Back you say? Where did you go?
Well, last Thursday, I flew home to Birmingham for the weekend for a family event, and I returned yesterday to Columbus to complete my last week as the Thurber House Children's Writer-in-Residence. So, if we're counting full days in the house, this is Day Eighteen. Or if we're counting days since I got here, this is Day Twenty-Three!
How to count? What to count?
I'm going to go with Eighteen, just like Steve Moffat says Matt Smith is Doctor Number Eleven, and we can just ignore John Hurt, that Doctor-Donna created from a disembodied hand, and my brief interlude away from Ohio.
But worth noting...while I was home, I got my authors copies of the Nightborn paperback edition! And you can all get yours later this month when it drops July 26th! Yay!
Meanwhile, today, for a complete change of pace, I wrote a short story. It just came to me, and I had to get it out. It's short. Something on the order of "Kori and the Troll," which was my story for Boy's Life. I think there are going to be more of these sort of things, including a follow up to "Kori and the Troll," because the wheels are spinning. They are spinning, yes.
Meanwhile, because I have plans tomorrow for a long lunch, two courses to teach Thursday afternoon, and two signings on Friday (including one at The Book Loft of German Village), today was my Long Walk. I may get another Long Walk in, but I wanted to get at least one more before my time here ends. (((Sob.)))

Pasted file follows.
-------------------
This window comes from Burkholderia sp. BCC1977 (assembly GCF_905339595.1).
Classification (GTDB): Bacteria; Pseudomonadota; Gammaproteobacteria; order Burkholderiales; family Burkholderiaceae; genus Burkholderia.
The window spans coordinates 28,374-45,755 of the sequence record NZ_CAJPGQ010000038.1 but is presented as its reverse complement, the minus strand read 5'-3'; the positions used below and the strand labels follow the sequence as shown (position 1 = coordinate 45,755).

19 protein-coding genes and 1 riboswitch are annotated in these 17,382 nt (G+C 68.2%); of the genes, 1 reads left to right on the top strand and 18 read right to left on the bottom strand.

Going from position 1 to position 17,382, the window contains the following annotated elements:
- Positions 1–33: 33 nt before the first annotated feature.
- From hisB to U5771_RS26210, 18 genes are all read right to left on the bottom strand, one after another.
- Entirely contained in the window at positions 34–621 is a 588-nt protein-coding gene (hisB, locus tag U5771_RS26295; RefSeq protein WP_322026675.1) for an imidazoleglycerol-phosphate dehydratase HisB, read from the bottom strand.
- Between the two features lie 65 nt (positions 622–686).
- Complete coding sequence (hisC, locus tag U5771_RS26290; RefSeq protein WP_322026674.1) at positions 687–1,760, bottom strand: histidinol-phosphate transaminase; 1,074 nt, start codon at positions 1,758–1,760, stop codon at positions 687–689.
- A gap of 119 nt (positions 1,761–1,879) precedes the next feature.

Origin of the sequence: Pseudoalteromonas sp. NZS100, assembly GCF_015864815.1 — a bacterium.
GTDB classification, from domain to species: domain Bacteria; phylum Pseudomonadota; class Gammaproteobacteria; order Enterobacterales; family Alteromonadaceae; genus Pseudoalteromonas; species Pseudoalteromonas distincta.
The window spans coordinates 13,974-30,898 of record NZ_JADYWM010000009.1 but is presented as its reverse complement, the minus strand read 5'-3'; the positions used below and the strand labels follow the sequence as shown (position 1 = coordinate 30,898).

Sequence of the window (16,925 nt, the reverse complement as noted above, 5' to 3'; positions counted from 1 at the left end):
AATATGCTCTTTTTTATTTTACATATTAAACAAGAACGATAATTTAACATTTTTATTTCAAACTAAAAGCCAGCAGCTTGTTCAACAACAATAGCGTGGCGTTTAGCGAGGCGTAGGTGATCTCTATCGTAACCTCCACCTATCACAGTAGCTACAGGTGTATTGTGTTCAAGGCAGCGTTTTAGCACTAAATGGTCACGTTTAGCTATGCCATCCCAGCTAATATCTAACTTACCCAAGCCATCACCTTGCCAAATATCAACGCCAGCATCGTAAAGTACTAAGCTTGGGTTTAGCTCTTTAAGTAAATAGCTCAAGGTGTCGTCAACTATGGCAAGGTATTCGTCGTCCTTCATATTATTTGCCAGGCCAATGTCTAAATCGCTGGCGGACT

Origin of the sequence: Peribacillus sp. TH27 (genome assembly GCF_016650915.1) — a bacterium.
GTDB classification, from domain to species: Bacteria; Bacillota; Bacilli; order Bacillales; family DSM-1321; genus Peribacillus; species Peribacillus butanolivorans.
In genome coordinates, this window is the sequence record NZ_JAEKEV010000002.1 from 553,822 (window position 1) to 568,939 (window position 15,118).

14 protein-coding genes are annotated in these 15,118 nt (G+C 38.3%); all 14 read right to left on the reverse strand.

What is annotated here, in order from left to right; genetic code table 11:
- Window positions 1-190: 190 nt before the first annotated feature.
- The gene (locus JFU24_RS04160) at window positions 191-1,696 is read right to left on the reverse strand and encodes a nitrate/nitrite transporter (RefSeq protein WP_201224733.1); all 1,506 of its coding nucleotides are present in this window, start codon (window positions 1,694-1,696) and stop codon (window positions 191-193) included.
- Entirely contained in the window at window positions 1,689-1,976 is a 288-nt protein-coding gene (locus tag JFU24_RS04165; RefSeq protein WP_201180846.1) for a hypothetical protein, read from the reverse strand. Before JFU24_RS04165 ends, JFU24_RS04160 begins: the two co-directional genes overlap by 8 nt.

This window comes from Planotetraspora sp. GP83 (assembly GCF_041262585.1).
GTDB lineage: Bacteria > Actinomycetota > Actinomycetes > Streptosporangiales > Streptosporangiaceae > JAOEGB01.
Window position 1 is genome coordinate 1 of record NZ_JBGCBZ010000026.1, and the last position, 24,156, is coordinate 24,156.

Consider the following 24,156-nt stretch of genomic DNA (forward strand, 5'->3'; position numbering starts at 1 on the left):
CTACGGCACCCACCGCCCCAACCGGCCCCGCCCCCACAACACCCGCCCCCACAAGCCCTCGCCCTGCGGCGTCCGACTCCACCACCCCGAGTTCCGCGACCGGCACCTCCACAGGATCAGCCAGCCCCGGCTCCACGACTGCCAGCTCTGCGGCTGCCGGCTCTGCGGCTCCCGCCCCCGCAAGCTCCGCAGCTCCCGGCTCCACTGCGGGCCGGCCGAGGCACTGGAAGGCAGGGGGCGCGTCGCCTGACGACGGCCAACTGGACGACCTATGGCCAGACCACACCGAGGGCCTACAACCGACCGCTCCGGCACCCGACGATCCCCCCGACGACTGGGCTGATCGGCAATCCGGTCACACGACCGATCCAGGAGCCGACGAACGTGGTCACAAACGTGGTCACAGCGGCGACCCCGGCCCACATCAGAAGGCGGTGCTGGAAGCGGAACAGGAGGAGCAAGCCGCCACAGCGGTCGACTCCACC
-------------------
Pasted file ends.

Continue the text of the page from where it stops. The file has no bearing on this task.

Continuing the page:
I did the same walk I'd done before--going downtown then taking the Scioto Mile around the river, then walking back. Only last time it took me two hours, but because I had to teach tonight, I did it in one hour thirty minutes. Which was some power walking!
Then it was back here to teach a workshop at 6:30 P.M. at the Young Writers’ Studio, which is Thurber House's high school writing group that meets every other week at the Thurber Center. The students were really great, and after my presentation, I sat in for the weekly critique of one of their fiction samples (which was quite lush and evocative in its description). Smart students. Great talk.